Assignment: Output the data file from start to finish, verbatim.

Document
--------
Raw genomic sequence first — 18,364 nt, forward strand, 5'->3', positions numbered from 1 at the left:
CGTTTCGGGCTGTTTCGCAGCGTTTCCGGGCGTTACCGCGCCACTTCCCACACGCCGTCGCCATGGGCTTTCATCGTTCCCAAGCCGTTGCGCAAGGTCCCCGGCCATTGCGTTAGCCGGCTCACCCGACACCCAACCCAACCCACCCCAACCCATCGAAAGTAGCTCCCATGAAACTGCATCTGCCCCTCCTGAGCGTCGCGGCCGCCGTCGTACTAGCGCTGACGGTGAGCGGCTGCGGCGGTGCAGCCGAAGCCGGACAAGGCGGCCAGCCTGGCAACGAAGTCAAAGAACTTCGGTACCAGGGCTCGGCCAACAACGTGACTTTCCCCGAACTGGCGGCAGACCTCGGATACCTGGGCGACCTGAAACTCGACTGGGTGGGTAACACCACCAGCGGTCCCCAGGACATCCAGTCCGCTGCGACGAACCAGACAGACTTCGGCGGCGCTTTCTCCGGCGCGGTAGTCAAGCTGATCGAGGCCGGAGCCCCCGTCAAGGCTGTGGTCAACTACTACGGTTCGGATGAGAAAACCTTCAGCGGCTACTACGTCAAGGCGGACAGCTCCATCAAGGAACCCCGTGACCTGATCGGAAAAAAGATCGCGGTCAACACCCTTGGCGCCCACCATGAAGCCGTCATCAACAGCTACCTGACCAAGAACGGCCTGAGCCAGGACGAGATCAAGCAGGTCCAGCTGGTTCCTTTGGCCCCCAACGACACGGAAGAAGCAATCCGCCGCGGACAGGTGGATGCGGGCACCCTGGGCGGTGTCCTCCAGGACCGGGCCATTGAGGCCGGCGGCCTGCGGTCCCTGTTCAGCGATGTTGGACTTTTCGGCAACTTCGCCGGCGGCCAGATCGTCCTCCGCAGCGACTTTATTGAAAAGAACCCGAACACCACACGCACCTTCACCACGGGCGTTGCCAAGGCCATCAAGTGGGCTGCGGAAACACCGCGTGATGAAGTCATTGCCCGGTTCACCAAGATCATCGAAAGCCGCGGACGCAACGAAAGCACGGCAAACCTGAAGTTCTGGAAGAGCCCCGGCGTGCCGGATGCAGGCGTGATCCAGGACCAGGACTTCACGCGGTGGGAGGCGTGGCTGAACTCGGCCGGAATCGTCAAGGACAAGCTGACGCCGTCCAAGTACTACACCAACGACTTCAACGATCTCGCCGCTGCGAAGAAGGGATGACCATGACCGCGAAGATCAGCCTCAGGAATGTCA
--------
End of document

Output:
Raw genomic sequence first — 18,364 nt, forward strand, 5'->3', positions numbered from 1 at the left:
CGTTTCGGGCTGTTTCGCAGCGTTTCCGGGCGTTACCGCGCCACTTCCCACACGCCGTCGCCATGGGCTTTCATCGTTCCCAAGCCGTTGCGCAAGGTCCCCGGCCATTGCGTTAGCCGGCTCACCCGACACCCAACCCAACCCACCCCAACCCATCGAAAGTAGCTCCCATGAAACTGCATCTGCCCCTCCTGAGCGTCGCGGCCGCCGTCGTACTAGCGCTGACGGTGAGCGGCTGCGGCGGTGCAGCCGAAGCCGGACAAGGCGGCCAGCCTGGCAACGAAGTCAAAGAACTTCGGTACCAGGGCTCGGCCAACAACGTGACTTTCCCCGAACTGGCGGCAGACCTCGGATACCTGGGCGACCTGAAACTCGACTGGGTGGGTAACACCACCAGCGGTCCCCAGGACATCCAGTCCGCTGCGACGAACCAGACAGACTTCGGCGGCGCTTTCTCCGGCGCGGTAGTCAAGCTGATCGAGGCCGGAGCCCCCGTCAAGGCTGTGGTCAACTACTACGGTTCGGATGAGAAAACCTTCAGCGGCTACTACGTCAAGGCGGACAGCTCCATCAAGGAACCCCGTGACCTGATCGGAAAAAAGATCGCGGTCAACACCCTTGGCGCCCACCATGAAGCCGTCATCAACAGCTACCTGACCAAGAACGGCCTGAGCCAGGACGAGATCAAGCAGGTCCAGCTGGTTCCTTTGGCCCCCAACGACACGGAAGAAGCAATCCGCCGCGGACAGGTGGATGCGGGCACCCTGGGCGGTGTCCTCCAGGACCGGGCCATTGAGGCCGGCGGCCTGCGGTCCCTGTTCAGCGATGTTGGACTTTTCGGCAACTTCGCCGGCGGCCAGATCGTCCTCCGCAGCGACTTTATTGAAAAGAACCCGAACACCACACGCACCTTCACCACGGGCGTTGCCAAGGCCATCAAGTGGGCTGCGGAAACACCGCGTGATGAAGTCATTGCCCGGTTCACCAAGATCATCGAAAGCCGCGGACGCAACGAAAGCACGGCAAACCTGAAGTTCTGGAAGAGCCCCGGCGTGCCGGATGCAGGCGTGATCCAGGACCAGGACTTCACGCGGTGGGAGGCGTGGCTGAACTCGGCCGGAATCGTCAAGGACAAGCTGACGCCGTCCAAGTACTACACCAACGACTTCAACGATCTCGCCGCTGCGAAGAAGGGATGACCATGACCGCGAAGATCAGCCTCAGGAATGTCA